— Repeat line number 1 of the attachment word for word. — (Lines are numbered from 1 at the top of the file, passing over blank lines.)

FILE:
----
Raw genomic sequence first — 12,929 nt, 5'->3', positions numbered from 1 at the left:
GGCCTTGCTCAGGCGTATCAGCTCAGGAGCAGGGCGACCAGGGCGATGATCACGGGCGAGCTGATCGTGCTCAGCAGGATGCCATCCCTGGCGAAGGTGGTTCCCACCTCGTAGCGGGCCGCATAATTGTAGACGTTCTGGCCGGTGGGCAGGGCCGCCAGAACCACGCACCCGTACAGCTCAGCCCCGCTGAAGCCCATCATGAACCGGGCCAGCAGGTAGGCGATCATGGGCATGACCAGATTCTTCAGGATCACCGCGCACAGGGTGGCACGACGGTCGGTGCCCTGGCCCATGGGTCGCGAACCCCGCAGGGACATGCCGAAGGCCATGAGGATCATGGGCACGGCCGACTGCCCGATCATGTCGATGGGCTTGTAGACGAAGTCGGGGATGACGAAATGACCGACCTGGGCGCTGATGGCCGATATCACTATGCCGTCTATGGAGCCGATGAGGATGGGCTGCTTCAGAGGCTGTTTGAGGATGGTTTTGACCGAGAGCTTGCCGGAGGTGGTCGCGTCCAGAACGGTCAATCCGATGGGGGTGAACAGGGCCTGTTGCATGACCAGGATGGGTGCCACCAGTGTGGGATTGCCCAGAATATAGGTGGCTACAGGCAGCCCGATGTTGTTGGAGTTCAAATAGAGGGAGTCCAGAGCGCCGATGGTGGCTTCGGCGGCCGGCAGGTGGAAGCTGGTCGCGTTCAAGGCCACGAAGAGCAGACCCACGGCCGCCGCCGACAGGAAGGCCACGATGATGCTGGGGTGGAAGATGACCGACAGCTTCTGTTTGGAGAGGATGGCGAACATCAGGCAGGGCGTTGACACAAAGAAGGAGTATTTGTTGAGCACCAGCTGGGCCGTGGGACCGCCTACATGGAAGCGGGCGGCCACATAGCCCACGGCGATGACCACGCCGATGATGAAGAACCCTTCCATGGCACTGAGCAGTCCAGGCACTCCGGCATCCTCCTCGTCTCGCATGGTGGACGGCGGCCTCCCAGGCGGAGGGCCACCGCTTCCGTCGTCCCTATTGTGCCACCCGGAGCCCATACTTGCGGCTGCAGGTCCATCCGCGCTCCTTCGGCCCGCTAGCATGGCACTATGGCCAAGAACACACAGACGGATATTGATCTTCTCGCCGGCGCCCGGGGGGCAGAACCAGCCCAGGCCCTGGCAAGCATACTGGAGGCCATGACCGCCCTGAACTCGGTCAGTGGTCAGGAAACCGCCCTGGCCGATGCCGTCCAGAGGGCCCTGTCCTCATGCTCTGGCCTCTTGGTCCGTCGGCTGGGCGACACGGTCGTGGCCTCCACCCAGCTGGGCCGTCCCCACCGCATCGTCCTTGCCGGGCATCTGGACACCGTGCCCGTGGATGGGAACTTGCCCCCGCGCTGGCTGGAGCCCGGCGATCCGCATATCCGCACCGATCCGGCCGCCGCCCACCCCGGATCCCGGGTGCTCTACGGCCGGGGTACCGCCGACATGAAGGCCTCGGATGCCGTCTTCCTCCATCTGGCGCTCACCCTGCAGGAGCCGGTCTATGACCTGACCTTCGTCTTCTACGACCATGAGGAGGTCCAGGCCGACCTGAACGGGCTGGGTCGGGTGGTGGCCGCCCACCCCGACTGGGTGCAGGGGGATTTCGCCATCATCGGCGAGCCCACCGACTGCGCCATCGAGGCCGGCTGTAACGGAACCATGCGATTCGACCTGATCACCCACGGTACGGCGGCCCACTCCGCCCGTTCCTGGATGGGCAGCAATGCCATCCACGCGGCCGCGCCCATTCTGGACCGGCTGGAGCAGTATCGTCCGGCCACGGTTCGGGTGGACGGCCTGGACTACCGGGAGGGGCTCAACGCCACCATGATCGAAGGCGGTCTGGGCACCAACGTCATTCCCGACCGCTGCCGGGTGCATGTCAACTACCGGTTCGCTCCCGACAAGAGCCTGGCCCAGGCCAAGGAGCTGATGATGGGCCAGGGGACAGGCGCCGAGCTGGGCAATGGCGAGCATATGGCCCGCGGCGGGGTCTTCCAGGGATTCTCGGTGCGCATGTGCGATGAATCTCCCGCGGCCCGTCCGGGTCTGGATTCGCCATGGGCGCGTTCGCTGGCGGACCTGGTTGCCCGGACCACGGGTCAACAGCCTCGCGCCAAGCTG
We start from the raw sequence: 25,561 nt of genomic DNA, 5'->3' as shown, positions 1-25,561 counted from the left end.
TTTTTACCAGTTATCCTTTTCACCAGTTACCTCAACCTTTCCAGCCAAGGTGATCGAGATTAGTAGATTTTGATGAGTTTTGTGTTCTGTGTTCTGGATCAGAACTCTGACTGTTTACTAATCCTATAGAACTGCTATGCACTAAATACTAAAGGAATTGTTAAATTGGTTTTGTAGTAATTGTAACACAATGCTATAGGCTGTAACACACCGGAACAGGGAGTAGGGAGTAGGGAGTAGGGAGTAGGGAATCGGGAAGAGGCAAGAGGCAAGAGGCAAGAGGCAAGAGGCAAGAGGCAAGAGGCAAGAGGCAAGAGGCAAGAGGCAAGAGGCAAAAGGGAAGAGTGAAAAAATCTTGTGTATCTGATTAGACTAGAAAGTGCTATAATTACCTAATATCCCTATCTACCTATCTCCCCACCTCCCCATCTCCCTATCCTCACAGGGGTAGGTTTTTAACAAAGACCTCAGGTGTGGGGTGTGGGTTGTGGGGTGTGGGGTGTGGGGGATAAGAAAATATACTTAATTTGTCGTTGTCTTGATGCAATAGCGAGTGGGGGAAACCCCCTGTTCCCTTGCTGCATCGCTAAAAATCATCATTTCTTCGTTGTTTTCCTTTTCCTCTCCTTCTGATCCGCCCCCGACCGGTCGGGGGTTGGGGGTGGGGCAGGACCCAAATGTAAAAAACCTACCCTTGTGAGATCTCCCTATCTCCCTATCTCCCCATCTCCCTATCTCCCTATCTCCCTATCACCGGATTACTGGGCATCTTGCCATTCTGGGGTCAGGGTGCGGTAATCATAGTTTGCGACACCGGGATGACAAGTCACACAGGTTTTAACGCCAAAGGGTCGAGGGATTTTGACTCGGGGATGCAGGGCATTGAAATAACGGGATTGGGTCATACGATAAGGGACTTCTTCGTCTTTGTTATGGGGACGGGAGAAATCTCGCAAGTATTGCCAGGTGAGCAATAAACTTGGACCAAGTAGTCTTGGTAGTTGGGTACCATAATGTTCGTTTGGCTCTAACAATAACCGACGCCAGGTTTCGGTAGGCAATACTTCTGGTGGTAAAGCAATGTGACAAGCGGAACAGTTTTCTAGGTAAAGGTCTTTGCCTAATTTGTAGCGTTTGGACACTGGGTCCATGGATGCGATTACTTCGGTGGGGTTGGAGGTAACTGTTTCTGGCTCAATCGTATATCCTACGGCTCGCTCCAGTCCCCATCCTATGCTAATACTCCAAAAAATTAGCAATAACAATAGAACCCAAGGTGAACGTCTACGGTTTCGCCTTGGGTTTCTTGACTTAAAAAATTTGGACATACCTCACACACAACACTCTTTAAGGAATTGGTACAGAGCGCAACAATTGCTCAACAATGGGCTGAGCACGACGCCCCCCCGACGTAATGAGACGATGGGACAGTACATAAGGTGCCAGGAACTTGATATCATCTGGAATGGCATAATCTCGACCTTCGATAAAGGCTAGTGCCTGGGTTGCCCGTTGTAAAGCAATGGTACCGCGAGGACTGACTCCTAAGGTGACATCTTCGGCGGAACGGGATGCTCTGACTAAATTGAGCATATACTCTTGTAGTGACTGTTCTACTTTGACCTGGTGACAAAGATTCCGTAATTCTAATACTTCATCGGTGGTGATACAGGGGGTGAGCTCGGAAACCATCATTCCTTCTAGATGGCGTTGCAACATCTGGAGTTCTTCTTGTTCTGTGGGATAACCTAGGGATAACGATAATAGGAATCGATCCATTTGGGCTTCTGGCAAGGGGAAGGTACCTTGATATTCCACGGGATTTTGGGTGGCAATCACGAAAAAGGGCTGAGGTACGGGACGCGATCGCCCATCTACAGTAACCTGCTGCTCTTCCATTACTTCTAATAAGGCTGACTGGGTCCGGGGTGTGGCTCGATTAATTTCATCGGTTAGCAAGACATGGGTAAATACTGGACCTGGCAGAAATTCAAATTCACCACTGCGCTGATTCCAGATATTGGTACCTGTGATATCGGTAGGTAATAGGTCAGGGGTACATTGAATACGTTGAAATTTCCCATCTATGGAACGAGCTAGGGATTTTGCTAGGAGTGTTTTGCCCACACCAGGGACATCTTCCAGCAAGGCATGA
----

Raw genomic sequence first — 12,929 nt, 5'->3', positions numbered from 1 at the left: